It's a far cry from earning your money by working with your hands and minding your own business. Instead it's earning by sleight of hand and at the expense of others. This is the world system. It strikes me as illegitimate and though I cannot bind the consciences of other believers in this matter my own is convinced.

For many of the same ethical reasons I would refuse to purchase war bonds, I find myself critical of such investment schemes. And indeed in many cases these investments are acts of low-grade war on others.


The concept of Fictitious Capital comes to mind. Granted there are many who criticize the concept of fiat currency and central banking but in modern integrated techno-industrial societies (as opposed to agrarian) a strong argument can be made against commodity backed currencies and their subjugation to market forces. Such systems place whole economies, social order and geo-political balance at risk. Market purists cannot seem to understand the Establishment will never willingly subject the integrity of their power to market forces. In every society the powers that be view the markets as a strategic interest and that will never change because they understand something ivory tower economists don't. Economics and politics are inseparable. You cannot study one without learning about the other.

The integrated economy and the intrinsic inflationary scheme benefit the wealthy once again at the expense of those who are the bottom of the social spectrum. The investors 'beat' the market while the lower classes are driven toward poverty, wage and debt bondage. Beating the market, keeping your pile of amorphous money ahead of the rate of inflation requires heavy investment in the system and is the means of attaining what society call 'success'.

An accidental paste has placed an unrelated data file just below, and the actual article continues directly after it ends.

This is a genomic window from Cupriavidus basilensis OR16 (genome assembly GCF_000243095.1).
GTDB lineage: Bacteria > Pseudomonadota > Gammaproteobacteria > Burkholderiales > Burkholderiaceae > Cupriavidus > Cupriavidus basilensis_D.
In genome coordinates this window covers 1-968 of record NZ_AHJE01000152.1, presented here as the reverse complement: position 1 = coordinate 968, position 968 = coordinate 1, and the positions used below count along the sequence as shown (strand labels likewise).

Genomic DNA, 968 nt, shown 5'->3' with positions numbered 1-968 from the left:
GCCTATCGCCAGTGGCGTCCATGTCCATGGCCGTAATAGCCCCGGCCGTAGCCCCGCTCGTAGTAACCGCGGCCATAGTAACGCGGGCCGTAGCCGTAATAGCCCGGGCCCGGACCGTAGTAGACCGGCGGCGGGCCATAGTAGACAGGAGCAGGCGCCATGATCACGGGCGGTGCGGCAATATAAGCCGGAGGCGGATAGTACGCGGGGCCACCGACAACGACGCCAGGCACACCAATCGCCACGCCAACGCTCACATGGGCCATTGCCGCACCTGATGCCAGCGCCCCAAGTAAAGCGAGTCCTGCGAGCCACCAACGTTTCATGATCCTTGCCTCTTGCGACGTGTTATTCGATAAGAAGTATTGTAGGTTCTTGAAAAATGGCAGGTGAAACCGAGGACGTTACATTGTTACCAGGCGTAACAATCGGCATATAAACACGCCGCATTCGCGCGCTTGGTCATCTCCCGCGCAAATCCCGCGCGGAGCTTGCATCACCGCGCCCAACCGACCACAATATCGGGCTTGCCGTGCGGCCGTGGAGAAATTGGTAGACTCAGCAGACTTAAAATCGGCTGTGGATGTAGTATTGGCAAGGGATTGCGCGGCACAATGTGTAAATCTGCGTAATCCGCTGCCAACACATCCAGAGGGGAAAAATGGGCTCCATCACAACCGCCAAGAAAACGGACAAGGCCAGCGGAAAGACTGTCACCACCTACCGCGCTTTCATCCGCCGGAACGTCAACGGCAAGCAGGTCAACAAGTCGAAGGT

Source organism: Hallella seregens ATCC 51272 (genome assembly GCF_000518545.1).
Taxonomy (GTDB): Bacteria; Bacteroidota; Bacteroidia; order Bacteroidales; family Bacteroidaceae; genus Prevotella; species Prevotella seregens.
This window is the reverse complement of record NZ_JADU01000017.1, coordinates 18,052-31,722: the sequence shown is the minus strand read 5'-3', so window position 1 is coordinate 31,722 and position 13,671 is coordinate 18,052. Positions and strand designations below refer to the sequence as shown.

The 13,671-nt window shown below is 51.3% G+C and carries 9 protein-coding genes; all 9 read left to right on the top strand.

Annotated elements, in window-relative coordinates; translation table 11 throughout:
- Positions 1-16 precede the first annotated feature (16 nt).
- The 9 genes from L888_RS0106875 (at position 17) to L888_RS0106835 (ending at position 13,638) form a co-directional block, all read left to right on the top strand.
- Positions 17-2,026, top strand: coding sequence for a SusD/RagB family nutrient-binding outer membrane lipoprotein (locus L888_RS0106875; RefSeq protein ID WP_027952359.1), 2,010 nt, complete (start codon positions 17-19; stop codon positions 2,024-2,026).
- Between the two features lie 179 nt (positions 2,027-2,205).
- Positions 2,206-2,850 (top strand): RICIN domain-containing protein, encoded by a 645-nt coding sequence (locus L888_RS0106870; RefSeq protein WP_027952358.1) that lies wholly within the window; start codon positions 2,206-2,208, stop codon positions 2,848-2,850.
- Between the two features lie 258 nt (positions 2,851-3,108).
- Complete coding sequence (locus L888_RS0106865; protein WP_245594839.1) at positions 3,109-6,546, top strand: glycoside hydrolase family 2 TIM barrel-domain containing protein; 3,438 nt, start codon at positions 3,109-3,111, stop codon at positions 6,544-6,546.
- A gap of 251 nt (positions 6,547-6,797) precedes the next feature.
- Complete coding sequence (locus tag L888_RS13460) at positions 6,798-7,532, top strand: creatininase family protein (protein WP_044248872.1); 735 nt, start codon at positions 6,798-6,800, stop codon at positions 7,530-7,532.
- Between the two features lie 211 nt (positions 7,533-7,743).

Of course it also means that your parameters and your access are defined by tools of the system, credit scores and ratings, credit lines and investment capital.

The Mark of the Beast is spiritual but at a basic temporal level it is to be identified with the world system. If you're not of the world, then you will not flourish in the world system. These two are put in opposition as Christ declares... You cannot serve God and Mammon.

The Mark is more than economics but has an economic aspect. Those who refuse to take it, those who follow Christ as opposed to Satan, those who are unwilling to 'play the game' are guaranteed suffering, alienation and ostracisation. Those who refuse to subject themselves to the criteria of success laid out by the world system will be all but excluded. Exclusion is fluid, at times literal, and at times symbolic. The passage in Revelation 13 is probably best understood in a symbolic fashion which at times can take on hyperbolic aspects, again the point being spiritual.